These past few days, now that my exams are over, I have been trying my hardest to relax. Oddly, one of the things I find least relaxing is spending a day doing not much apart from eat, watch TV and surf the 'net; somehow this is what makes me most restless, least content. It can make me feel most melodramatic, until by the afternoon I'm jumping on the rooftop screaming: I'M BOOOORRED. TIME IS SLIPPING THROUGH MY FINGERS. I'M WASTING MY WHOLE LIIIIIIIFFE!!!
In fact, I find over-indulging in wonderful films and books a much better way of relaxing. Unlike the trashy TV form of escapism, masterpieces really do manage to transport you to another world, much more effectively. Then, when the film or book is finished you are left with a sense of accomplishment, that you have experienced something more or less important. Whilst over-indulging in heavy movies may leave my head spinning, too many re-runs of Will & Grace back-to-back leads to an overwhelming feeling of nothing.
Here are the full contents of this week's film feast:
I know, everyone is watching this; when buying tickets my friend and I actually snagged the last two before it was sold it. But there's a reason for the hype - this is a great film. Wonderful child actors never cease to amaze me, and the kids in this film with no acting experience seem to have bucketloads of talent. This, combined with the unusual method of mixing two languages in one film and the wonderful evocation of a culture foreign to most of its audience makes this film slightly reminiscent of The Kite Runner. Sadly, the older leads in Slumdog Millionaire are nowhere near as good. I mean, Dev Patel does a decent job at trying to eradicate the memory of his immensely silly character in Skins. But for Freida Pinto, the drop-dead gorgeous love interest, this is her first time acting (she was a model) and, unlike her younger counterparts, you can so tell.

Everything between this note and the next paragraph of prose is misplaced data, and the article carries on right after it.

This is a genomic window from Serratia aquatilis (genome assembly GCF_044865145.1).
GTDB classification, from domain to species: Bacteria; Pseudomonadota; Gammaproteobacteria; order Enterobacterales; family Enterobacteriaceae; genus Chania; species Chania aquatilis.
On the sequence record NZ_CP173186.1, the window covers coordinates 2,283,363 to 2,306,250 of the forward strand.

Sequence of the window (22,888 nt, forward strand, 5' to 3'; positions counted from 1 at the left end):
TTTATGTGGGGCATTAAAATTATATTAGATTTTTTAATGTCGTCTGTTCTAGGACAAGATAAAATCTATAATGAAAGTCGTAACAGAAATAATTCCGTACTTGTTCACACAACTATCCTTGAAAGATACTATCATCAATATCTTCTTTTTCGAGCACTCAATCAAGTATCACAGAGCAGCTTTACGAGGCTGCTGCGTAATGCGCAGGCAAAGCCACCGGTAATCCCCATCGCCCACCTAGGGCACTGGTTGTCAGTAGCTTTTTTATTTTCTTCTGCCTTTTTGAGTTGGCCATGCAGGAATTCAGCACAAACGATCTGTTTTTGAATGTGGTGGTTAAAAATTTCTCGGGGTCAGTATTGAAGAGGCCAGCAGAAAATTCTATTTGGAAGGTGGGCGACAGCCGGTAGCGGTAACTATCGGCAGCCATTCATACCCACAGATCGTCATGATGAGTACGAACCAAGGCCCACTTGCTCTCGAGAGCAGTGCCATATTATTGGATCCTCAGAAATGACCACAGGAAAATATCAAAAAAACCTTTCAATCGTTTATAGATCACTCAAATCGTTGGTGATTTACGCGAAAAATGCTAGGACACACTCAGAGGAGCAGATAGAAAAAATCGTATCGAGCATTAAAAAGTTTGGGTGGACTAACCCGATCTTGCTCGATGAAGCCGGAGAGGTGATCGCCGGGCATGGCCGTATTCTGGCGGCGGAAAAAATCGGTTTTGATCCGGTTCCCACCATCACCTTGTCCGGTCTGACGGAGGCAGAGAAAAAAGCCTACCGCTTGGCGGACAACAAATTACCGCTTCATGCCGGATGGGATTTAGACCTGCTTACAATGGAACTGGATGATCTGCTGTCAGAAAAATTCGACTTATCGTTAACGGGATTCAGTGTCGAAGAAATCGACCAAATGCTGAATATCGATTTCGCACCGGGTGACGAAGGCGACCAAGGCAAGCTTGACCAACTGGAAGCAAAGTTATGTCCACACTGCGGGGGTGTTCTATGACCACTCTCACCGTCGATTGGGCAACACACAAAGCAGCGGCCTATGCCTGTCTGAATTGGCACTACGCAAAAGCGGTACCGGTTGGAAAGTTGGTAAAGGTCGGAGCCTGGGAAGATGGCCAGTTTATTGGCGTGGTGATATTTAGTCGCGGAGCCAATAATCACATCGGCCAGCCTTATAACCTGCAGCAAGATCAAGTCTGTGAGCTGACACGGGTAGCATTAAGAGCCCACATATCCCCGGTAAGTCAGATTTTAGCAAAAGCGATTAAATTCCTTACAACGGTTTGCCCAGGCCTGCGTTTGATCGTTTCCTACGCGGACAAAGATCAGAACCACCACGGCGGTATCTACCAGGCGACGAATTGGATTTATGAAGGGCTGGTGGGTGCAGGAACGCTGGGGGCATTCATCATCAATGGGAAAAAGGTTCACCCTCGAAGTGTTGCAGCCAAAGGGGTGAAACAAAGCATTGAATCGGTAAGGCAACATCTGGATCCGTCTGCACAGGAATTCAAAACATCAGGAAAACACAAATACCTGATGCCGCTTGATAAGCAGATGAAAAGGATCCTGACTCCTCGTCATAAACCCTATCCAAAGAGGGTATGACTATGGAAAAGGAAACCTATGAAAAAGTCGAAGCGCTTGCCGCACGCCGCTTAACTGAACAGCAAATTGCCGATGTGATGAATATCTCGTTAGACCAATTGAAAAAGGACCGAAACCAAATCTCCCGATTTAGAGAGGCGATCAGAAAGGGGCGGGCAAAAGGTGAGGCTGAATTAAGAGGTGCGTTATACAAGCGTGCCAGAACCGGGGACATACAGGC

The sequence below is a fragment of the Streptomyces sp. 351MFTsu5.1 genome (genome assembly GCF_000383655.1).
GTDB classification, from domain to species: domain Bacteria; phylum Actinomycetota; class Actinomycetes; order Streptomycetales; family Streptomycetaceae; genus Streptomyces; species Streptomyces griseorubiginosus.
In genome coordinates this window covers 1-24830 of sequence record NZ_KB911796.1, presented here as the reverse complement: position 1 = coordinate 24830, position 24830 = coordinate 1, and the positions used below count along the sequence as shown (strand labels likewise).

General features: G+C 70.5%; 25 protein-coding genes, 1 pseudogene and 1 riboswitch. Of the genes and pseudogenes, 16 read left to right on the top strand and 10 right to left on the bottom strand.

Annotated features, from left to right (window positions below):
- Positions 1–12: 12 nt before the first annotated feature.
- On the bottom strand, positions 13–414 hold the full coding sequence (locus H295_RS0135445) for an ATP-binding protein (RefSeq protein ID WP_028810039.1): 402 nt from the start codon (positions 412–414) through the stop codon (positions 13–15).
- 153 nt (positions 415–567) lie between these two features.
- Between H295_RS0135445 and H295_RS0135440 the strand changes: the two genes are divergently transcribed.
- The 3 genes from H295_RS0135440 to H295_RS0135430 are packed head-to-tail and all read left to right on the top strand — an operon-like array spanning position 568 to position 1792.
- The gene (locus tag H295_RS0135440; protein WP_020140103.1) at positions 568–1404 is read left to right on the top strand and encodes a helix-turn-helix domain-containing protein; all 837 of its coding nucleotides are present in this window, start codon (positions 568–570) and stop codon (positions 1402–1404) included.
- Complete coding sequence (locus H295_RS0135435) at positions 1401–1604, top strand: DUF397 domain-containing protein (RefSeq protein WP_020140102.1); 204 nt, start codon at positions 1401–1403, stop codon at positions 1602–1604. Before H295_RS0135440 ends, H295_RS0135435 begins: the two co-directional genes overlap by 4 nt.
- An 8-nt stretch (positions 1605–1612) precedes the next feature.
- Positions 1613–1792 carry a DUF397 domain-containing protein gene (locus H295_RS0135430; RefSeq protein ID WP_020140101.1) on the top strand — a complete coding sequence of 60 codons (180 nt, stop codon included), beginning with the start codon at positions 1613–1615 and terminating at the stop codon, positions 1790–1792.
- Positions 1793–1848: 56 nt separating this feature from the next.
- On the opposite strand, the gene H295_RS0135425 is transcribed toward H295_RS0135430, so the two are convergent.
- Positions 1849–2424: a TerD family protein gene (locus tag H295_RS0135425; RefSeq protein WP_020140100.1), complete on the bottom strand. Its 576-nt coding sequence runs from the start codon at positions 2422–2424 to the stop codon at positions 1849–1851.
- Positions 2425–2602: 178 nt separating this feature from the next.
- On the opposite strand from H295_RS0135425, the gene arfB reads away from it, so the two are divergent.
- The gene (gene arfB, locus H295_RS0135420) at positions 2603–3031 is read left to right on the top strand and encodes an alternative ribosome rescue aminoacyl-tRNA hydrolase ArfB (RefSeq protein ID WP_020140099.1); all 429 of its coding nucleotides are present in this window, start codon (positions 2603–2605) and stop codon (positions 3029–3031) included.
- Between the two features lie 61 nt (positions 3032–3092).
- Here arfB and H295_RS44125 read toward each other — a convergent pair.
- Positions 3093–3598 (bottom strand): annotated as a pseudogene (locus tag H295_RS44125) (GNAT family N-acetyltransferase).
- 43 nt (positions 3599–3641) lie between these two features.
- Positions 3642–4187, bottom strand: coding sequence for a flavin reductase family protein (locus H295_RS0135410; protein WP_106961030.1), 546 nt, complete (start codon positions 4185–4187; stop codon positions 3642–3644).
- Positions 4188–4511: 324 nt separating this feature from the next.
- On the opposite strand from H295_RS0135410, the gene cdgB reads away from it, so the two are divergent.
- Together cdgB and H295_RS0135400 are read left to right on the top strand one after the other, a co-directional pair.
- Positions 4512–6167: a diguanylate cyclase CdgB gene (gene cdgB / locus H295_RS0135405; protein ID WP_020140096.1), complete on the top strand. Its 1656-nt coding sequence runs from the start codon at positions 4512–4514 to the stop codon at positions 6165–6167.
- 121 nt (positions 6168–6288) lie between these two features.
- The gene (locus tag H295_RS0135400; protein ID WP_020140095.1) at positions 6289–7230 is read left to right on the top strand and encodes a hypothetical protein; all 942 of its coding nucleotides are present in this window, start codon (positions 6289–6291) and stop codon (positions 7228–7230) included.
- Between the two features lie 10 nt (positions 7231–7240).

The Assassination of Jesse James by the Coward Robert Ford
I have a completely irrational dislike for Brad Pitt, and so originally I didn't want to watch this. But I was finally talked round and ohmygod am I glad. This is one of those films I see as really blurring the line between film and art because the cinematography is so insanely beautiful. However I do think that in the case of The Assassination of Jesse James by the Coward Robert Ford (I love the crazy long title and have been driving all equally crazy by insisting on repeating it fully every time I mention it) the beauty on the screen means so much more. It's definitely a puzzling film - very thought-provoking - and so I'm still not quite sure exactly what the beauty of the cinematography means. Maybe a way of bringing out the contrast between the ugliness of violence and cowardice and the beauty of the world in which it exists? Either way, the film (cinematography, title, music and actors) is certainly very purdy.
I was hoping to catch this at the BFI last year but never got round to it, and I don't know why it took until Saturday to finally get there. Speaking of contrasts, it was a fabulous film to watch straight after The Assassination of Jesse James by the Coward Robert Ford (oh yes!) because they are both wonderful films, rich in acting and things to think about. But in every other way, they are different. One noticeable point is that much of it is filmed hand-held, creating a more unfinished, less grandly cinematic effect. I adored this film because of its intimacy and the detailed study of the characters; whilst they are equally complicated to Jesse James or Robert Ford, we are led to understand Wendy and Jon Savage much more.
A Streetcar Named Desire
I am still only halfway through this film, so I'm not going to try to write about it. But despite not having seen half of it, I am already completely enchanted. Yes, it's wonderfully acted and extremely thought-provoking but I have a feeling that Brando's fine physique has a lot to do with the charm...
Which movies do you watch in your film feasts?